Heavy seasonal rains in Melbourne, Australia, can create the potential for hazardous wastewater overflows. Protecting the area’s valuable streams and rivers is the primary priority of the city’s five-year Northern Sewerage Project (NSP). Split into two stages, the NSP involves the construction of several new sewer tunnels, located deep beneath Melbourne’s densely populated northern suburbs. Each of the seven new tunnels is being constructed with TBMs. A 3-m (9.8-ft) diameter Robbins Double Shield TBM recently completed its first section of tunnel in July 2009. The machine was launched to bore sections of Stage 2 during the first quarter of this year.

The Robbins machine, which is being operated by local contractor John Holland, recently completed the 2.1-km (1.3-mile) long tunnel drive from Newlands Road to Jukes Road. Following a short maintenance break, the machine is set to continue tunneling a further 1.1 km (0.68 miles) northward to L.E. Cotchin Reserve, where the pipeline will connect with an existing sewer system. Drill and blast, as well as EPB tunneling operations are also under way, making a total 4.5 km (2.8 miles) of new tunnels on Stage 2 of the project.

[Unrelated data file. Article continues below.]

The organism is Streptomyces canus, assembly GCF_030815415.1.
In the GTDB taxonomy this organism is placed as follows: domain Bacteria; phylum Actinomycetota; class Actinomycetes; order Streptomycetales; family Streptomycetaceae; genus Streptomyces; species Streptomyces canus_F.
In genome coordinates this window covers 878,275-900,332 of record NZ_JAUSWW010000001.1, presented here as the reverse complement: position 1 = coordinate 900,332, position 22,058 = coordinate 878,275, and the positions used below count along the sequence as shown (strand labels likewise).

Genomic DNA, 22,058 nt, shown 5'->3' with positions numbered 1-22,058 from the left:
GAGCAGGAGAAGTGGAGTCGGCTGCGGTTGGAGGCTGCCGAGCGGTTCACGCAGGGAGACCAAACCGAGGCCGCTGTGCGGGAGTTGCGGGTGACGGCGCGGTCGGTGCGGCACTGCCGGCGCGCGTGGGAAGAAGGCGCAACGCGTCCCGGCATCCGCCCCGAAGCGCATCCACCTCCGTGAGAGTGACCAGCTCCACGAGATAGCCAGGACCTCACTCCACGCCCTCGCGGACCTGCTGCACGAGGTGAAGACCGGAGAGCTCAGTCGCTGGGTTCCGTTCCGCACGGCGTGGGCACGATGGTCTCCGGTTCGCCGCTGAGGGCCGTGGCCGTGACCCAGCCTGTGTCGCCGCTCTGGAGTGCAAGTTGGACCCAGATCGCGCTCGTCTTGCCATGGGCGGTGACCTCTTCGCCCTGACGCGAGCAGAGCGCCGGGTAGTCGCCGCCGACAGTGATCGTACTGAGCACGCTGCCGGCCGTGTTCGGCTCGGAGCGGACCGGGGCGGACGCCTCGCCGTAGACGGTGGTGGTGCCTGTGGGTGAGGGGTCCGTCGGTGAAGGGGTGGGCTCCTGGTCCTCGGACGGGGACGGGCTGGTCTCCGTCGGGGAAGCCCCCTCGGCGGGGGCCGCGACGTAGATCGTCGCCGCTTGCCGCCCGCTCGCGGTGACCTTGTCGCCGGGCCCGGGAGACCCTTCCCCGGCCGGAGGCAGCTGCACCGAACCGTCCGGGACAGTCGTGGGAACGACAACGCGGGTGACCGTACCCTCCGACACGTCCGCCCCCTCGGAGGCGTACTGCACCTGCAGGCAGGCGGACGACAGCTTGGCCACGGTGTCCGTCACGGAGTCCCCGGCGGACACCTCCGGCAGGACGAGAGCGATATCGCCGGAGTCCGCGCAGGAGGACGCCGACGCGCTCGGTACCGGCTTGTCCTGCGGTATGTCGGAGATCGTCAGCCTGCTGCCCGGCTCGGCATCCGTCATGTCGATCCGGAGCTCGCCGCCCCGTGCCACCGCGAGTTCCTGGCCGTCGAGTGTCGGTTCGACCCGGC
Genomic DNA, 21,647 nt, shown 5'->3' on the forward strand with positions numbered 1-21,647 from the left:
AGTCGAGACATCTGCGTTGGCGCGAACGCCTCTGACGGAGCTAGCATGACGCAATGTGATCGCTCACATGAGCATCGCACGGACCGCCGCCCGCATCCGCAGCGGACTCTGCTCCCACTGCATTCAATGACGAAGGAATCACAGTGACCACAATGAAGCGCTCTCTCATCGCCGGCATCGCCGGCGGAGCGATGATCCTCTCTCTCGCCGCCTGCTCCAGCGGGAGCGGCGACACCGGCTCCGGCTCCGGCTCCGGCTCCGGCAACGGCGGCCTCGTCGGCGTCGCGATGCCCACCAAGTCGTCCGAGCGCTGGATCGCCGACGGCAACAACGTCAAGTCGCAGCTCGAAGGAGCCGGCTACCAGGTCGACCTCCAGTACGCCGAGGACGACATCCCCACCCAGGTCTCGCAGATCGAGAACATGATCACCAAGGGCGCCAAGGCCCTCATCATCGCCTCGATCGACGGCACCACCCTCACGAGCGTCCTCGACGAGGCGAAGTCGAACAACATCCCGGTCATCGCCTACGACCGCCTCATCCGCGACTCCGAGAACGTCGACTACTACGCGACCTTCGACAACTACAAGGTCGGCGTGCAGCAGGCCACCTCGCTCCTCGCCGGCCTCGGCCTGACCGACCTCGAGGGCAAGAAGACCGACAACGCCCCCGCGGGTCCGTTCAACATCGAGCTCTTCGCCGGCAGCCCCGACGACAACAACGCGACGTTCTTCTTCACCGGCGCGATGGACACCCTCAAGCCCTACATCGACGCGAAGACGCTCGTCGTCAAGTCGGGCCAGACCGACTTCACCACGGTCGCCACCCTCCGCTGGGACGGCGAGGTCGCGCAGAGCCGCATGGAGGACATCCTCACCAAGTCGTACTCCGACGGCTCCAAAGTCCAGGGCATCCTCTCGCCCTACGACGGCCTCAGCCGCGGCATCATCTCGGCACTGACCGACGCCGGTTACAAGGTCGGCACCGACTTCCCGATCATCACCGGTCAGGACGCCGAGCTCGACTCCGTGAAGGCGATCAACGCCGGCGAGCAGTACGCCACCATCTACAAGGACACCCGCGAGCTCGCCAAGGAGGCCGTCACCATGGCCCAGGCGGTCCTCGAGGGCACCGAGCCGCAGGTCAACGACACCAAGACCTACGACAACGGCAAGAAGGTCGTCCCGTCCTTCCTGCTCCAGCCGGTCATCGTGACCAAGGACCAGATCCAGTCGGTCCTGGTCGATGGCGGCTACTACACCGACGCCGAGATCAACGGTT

Though both drill-and-blast and TBMs are being used, John Holland and client Yarra Valley Water opted for TBMs on the majority of the sections because of the higher potential advance rates, as well as reduced disturbance in urban areas. “Drill-and-blast operations are limited to the day shift only (7 a.m. to 5:30 p.m.), whereas TBMs allow for 24-hour operations, even in built-up residential areas,” said Dave Kristy, community relations officer for the John Holland Group.  

The TBM was launched from a shaft at Newlands Road, near to residential homes, requiring acoustic noise mitigation, including full sound-dampening enclosures for the three 24-hour construction sites located across the project. John Holland has also installed 2.4-m (7.9-ft) high hoardings around all shaft sites. To date, the Robbins machine has tunneled beneath hundreds of residential properties without registering any concerns from the residents above.

Geology along the alignment has varied from massive columnar basalt to a mixed face of weathered basalt with infilled clay seams. Roof conditions have thus far remained competent enough to allow installation of the split set rock bolts originally designed for the tunnel.

Melbourne’s Northern Sewerage Project (NSP) is part of the Victorian State Government’s Yarra River Action Plan. Once completed, it will provide new sewers for planned urban development in Melbourne’s northern growth corridor. The wastewater system will help protect two local creeks from the damaging impact of sewage overflows after heavy rains, and ensure the prolonged health of the city’s iconic Yarra River. The project spans more than 12.5 km (7.76 miles) of tunnels jointly delivered by Melbourne Water (Stage 1) and Yarra Valley Water (Stage 2). The project is scheduled for completion in mid-2012.

Desiree Willis a technical writer for The Robbins Co., in Solon, Ohio.

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